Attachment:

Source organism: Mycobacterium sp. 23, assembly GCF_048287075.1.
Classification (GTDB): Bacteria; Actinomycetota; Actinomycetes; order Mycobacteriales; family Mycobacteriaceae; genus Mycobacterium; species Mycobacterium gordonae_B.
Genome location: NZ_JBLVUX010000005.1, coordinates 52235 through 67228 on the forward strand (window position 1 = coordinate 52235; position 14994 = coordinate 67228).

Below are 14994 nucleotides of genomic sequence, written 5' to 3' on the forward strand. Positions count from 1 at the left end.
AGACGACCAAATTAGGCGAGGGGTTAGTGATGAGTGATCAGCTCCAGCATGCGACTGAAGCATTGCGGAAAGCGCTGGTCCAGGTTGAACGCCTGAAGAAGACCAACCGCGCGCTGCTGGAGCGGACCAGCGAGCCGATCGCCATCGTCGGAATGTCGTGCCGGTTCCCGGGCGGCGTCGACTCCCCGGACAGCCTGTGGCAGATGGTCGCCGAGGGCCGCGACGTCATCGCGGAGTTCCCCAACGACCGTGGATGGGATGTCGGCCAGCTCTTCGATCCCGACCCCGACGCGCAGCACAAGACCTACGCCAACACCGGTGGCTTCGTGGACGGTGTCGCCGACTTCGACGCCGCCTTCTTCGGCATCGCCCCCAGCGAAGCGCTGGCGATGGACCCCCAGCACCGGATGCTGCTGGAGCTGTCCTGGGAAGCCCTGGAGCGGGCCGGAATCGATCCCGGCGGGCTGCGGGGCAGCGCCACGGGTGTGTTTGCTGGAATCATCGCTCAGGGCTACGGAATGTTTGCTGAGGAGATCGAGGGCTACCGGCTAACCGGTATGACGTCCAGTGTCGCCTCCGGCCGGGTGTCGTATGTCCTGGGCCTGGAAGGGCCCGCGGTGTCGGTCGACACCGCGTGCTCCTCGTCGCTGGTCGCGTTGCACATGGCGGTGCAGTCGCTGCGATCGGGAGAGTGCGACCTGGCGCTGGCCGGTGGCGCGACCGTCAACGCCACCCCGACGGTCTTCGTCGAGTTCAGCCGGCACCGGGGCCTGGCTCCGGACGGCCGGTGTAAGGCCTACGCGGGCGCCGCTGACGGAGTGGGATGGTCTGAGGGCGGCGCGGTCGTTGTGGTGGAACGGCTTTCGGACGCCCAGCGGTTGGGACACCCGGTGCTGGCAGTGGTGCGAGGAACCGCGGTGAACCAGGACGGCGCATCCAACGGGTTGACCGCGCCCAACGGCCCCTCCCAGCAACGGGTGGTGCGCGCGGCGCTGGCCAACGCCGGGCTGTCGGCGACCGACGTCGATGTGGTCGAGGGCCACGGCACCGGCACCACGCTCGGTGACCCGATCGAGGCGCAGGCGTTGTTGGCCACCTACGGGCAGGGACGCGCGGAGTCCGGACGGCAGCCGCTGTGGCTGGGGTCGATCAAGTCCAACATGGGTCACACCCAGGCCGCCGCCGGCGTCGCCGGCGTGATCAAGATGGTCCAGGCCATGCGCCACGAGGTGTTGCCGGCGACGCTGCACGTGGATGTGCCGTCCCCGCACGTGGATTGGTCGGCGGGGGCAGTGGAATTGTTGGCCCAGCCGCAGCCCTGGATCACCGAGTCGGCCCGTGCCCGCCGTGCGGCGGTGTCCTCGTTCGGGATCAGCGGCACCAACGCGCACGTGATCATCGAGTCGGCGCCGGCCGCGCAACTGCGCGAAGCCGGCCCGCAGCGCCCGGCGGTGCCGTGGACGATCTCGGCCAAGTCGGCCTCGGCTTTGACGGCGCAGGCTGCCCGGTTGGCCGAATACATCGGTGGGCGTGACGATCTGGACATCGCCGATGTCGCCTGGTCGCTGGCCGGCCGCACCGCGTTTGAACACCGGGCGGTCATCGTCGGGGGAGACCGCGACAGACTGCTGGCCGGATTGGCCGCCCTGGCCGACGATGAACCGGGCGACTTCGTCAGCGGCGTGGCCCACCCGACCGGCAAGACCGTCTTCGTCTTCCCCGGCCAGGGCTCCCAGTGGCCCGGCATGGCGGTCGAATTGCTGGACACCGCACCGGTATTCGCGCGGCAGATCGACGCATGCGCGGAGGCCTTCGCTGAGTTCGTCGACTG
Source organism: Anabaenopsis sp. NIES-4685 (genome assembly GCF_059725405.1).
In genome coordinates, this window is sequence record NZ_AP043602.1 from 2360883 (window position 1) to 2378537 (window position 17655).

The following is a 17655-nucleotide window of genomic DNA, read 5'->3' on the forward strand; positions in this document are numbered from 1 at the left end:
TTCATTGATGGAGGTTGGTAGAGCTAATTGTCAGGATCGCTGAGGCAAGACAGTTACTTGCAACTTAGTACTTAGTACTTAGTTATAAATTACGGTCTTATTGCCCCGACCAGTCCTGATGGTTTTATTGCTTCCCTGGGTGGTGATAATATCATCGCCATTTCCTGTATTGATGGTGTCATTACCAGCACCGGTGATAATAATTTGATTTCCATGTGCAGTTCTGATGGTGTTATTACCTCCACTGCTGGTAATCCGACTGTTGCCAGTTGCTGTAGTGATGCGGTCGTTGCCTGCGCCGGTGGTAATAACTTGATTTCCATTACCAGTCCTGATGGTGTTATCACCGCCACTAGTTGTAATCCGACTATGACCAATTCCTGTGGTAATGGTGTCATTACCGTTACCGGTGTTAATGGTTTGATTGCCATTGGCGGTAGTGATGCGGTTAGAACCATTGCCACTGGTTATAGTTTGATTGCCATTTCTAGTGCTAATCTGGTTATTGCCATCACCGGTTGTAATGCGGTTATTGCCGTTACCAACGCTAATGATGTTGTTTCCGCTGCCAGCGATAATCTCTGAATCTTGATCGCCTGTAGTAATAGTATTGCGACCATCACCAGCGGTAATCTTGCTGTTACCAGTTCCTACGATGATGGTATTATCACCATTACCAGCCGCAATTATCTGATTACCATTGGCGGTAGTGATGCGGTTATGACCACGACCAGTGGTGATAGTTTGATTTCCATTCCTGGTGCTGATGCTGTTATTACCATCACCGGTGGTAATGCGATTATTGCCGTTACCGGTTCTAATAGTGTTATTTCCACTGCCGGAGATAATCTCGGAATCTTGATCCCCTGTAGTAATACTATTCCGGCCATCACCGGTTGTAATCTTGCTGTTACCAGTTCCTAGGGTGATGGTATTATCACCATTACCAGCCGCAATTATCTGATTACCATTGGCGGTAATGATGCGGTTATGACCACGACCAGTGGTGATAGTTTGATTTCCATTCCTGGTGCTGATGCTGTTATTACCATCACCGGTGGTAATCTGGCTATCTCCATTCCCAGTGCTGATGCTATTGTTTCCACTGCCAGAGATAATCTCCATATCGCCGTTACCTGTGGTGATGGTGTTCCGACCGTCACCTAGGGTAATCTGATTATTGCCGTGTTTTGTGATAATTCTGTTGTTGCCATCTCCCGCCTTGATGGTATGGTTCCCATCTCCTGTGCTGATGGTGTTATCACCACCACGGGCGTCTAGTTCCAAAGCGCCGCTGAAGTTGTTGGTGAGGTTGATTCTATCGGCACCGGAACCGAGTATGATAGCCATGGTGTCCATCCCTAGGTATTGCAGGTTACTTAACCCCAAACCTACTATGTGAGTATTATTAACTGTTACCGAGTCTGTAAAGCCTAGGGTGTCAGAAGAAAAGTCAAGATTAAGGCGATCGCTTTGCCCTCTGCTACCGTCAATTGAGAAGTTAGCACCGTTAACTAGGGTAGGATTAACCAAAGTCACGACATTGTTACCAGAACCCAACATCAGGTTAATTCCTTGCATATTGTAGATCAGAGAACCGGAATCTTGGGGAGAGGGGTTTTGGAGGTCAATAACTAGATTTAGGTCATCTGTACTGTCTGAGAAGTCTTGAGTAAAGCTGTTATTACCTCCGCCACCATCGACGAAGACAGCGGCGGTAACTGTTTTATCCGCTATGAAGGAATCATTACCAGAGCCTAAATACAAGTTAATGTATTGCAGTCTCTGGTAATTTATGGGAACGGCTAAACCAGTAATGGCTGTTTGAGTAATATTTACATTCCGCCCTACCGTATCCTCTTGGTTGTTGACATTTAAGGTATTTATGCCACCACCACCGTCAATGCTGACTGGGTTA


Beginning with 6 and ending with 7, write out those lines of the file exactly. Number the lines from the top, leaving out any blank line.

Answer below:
Source organism: Anabaenopsis sp. NIES-4685 (genome assembly GCF_059725405.1).
In genome coordinates, this window is sequence record NZ_AP043602.1 from 2360883 (window position 1) to 2378537 (window position 17655).